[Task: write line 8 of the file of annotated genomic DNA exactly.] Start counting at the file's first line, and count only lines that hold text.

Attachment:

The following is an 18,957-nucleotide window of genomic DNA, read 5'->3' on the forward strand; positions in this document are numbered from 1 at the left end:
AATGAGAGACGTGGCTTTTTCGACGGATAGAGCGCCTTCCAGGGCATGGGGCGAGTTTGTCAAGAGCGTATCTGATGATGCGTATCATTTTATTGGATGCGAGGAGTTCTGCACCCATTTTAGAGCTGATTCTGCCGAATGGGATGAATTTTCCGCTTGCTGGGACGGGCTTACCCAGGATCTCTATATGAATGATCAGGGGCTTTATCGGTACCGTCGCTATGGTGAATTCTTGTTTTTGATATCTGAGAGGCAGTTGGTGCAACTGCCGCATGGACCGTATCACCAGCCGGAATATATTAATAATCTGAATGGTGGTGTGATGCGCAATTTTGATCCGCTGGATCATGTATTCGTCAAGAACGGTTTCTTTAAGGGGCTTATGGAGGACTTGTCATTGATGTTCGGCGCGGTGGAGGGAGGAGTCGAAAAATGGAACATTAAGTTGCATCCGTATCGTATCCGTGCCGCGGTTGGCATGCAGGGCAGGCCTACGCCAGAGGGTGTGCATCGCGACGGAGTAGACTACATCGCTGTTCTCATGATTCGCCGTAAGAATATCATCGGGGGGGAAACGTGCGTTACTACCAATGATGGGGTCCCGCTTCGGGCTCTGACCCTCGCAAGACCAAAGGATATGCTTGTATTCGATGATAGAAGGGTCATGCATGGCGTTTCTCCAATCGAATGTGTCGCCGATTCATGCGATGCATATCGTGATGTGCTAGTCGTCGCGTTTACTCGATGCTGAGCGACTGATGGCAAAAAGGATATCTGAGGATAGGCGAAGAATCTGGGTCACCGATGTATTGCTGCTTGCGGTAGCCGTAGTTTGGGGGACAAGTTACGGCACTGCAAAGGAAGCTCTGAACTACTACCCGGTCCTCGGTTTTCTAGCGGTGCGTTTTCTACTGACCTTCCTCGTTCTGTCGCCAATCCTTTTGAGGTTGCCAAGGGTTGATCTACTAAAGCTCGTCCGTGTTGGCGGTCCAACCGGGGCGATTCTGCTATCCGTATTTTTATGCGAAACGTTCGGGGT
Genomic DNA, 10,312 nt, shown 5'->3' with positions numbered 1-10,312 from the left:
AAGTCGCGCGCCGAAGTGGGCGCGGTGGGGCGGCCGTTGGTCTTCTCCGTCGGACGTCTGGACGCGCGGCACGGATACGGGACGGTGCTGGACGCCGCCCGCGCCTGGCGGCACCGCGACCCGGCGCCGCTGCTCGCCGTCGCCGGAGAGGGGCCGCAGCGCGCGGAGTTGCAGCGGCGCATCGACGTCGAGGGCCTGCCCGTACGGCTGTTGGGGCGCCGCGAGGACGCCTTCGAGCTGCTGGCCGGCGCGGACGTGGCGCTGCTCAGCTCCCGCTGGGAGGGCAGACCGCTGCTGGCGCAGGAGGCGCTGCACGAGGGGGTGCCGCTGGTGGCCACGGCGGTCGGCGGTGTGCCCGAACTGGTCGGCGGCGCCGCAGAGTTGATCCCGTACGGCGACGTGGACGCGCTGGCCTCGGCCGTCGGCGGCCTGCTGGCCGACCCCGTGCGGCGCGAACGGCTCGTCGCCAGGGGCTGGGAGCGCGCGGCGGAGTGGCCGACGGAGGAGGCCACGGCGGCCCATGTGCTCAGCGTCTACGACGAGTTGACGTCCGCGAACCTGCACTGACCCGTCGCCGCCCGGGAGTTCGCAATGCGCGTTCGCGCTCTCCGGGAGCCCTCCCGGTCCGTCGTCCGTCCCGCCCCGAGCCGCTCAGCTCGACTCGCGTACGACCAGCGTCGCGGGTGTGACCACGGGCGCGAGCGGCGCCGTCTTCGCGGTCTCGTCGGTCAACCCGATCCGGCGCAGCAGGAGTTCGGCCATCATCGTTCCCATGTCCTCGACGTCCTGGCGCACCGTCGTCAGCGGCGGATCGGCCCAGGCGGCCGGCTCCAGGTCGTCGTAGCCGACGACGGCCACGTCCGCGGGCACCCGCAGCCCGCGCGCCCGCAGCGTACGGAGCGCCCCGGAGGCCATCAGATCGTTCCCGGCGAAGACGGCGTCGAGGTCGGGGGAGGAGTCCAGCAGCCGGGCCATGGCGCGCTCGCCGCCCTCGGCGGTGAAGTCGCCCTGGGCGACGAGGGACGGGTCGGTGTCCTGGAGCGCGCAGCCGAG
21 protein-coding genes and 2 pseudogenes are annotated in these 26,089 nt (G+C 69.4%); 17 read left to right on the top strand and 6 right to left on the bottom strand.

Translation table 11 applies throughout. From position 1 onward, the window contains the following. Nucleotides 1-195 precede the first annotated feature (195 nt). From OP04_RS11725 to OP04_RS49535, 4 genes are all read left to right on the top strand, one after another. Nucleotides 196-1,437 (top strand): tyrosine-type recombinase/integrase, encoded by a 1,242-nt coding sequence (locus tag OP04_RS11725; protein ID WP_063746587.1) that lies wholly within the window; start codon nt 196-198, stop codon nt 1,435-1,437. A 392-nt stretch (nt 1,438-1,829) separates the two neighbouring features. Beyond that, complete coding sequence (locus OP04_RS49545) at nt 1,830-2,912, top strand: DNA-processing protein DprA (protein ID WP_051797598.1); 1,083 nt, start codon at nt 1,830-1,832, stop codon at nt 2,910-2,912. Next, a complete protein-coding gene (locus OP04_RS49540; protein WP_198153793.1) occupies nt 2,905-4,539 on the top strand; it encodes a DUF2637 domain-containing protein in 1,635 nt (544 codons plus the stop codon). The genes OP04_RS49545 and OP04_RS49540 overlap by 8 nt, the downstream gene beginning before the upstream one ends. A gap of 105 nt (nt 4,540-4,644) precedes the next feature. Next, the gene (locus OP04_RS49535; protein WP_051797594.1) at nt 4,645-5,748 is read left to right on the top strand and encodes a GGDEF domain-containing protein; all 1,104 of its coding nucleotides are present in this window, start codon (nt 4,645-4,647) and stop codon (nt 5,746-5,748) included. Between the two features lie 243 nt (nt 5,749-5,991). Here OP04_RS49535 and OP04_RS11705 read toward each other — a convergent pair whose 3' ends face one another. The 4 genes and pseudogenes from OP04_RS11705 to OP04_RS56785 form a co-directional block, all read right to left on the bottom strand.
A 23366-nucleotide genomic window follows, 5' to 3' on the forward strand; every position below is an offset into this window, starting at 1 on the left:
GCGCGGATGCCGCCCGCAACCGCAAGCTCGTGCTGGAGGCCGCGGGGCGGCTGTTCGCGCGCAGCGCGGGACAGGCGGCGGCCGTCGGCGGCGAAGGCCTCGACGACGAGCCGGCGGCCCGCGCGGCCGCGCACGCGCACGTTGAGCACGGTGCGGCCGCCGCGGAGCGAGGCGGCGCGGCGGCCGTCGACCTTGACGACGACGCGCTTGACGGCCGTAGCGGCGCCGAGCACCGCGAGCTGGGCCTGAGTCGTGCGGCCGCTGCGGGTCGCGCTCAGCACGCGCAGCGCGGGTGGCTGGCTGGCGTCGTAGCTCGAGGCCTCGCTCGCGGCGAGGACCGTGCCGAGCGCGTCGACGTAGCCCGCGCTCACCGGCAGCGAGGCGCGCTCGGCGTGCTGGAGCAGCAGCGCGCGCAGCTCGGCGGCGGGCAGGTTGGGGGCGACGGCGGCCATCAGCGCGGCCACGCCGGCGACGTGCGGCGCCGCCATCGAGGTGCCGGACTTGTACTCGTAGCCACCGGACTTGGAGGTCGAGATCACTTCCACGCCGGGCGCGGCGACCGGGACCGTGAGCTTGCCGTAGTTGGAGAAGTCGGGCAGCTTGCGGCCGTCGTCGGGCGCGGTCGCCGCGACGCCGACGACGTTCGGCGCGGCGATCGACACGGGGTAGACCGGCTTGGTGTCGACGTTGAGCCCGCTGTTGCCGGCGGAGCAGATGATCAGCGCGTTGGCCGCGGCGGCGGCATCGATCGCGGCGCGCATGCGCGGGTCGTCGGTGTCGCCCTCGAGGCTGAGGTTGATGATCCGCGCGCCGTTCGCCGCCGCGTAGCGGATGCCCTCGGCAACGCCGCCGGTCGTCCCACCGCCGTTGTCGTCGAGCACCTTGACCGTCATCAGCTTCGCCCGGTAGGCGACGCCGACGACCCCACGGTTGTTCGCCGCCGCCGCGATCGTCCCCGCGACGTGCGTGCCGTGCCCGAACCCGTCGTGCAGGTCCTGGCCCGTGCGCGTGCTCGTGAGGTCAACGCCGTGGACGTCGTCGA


GCGCGGATGCCGCCCGCAACCGCAAGCTCGTGCTGGAGGCCGCGGGGCGGCTGTTCGCGCGCAGCGCGGGACAGGCGGCGGCCGTCGGCGGCGAAGGCCTCGACGACGAGCCGGCGGCCCGCGCGGCCGCGCACGCGCACGTTGAGCACGGTGCGGCCGCCGCGGAGCGAGGCGGCGCGGCGGCCGTCGACCTTGACGACGACGCGCTTGACGGCCGTAGCGGCGCCGAGCACCGCGAGCTGGGCCTGAGTCGTGCGGCCGCTGCGGGTCGCGCTCAGCACGCGCAGCGCGGGTGGCTGGCTGGCGTCGTAGCTCGAGGCCTCGCTCGCGGCGAGGACCGTGCCGAGCGCGTCGACGTAGCCCGCGCTCACCGGCAGCGAGGCGCGCTCGGCGTGCTGGAGCAGCAGCGCGCGCAGCTCGGCGGCGGGCAGGTTGGGGGCGACGGCGGCCATCAGCGCGGCCACGCCGGCGACGTGCGGCGCCGCCATCGAGGTGCCGGACTTGTACTCGTAGCCACCGGACTTGGAGGTCGAGATCACTTCCACGCCGGGCGCGGCGACCGGGACCGTGAGCTTGCCGTAGTTGGAGAAGTCGGGCAGCTTGCGGCCGTCGTCGGGCGCGGTCGCCGCGACGCCGACGACGTTCGGCGCGGCGATCGACACGGGGTAGACCGGCTTGGTGTCGACGTTGAGCCCGCTGTTGCCGGCGGAGCAGATGATCAGCGCGTTGGCCGCGGCGGCGGCATCGATCGCGGCGCGCATGCGCGGGTCGTCGGTGTCGCCCTCGAGGCTGAGGTTGATGATCCGCGCGCCGTTCGCCGCCGCGTAGCGGATGCCCTCGGCAACGCCGCCGGTCGTCCCACCGCCGTTGTCGTCGAGCACCTTGACCGTCATCAGCTTCGCCCGGTAGGCGACGCCGACGACCCCACGGTTGTTCGCCGCCGCCGCGATCGTCCCCGCGACGTGCGTGCCGTGCCCGAACCCGTCGTGCAGGTCCTGGCCCGTGCGCGTGCTCGTGAGGTCAACGCCGTGGACGTCGTCGA